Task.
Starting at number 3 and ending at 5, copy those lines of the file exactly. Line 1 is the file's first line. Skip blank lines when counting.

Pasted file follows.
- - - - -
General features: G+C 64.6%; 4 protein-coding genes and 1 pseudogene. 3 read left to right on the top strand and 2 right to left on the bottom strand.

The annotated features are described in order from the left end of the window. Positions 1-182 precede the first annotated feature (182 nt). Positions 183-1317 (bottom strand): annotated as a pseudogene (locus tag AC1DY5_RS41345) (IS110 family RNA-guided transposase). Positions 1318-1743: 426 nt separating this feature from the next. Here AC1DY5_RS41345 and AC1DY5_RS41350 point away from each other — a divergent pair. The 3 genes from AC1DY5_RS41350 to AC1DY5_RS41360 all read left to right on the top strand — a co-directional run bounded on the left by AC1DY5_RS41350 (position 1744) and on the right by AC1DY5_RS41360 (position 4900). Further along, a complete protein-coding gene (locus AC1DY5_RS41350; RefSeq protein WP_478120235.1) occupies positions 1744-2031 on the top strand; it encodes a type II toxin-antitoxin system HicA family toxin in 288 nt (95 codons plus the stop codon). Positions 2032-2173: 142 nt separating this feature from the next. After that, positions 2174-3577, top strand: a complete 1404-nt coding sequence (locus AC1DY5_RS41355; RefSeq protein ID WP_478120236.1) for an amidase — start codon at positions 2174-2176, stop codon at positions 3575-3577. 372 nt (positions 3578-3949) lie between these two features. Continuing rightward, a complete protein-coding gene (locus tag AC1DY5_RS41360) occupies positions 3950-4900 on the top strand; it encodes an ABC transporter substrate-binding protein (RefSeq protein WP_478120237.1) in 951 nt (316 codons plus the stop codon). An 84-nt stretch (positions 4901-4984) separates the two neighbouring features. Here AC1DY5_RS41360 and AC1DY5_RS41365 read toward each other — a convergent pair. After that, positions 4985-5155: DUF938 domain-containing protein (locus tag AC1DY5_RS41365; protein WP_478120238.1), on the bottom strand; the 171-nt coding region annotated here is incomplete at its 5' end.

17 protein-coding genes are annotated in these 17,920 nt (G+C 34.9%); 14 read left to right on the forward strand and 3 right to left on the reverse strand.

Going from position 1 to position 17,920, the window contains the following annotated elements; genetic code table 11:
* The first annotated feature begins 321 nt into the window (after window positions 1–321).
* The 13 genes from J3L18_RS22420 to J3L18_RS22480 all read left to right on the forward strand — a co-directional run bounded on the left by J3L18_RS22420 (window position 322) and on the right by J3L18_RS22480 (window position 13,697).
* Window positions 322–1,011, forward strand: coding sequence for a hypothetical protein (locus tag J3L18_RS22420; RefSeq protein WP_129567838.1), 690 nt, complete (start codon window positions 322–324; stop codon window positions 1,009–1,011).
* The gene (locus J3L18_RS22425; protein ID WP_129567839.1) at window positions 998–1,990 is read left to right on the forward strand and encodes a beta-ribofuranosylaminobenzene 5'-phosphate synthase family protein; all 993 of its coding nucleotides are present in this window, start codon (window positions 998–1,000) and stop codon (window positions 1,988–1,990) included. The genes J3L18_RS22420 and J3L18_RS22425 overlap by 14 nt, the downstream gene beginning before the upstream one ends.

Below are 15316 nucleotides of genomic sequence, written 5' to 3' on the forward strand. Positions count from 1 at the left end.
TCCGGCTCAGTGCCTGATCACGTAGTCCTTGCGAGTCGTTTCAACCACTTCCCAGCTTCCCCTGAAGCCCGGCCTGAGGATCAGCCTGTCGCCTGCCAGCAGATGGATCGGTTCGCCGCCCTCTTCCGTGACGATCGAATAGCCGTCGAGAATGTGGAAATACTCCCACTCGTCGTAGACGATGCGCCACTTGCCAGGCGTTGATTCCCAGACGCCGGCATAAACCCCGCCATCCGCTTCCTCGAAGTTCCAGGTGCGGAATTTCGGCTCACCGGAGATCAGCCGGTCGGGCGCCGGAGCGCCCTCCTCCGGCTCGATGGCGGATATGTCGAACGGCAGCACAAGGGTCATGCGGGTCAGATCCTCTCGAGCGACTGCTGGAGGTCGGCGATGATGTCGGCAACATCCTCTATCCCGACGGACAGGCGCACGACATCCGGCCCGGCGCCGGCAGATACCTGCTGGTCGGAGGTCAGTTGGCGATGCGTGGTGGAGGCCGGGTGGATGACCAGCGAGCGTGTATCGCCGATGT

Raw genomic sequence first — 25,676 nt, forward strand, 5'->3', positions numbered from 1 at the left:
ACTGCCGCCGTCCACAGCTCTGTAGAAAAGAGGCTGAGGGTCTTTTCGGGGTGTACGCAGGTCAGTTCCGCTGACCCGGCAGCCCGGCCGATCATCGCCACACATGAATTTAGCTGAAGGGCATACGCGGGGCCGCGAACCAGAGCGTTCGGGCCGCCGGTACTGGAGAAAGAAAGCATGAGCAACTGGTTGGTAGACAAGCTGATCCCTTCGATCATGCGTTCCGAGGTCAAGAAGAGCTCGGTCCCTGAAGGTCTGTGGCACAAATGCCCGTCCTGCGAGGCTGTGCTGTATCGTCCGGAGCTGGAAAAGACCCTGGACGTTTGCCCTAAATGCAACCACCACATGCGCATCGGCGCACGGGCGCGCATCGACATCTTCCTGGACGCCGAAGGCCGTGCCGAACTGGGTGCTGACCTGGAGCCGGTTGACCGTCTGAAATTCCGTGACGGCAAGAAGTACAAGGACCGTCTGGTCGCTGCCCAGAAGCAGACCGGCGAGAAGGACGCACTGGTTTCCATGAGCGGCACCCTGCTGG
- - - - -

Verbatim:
17 protein-coding genes are annotated in these 17,920 nt (G+C 34.9%); 14 read left to right on the forward strand and 3 right to left on the reverse strand.

Going from position 1 to position 17,920, the window contains the following annotated elements; genetic code table 11:
* The first annotated feature begins 321 nt into the window (after window positions 1–321).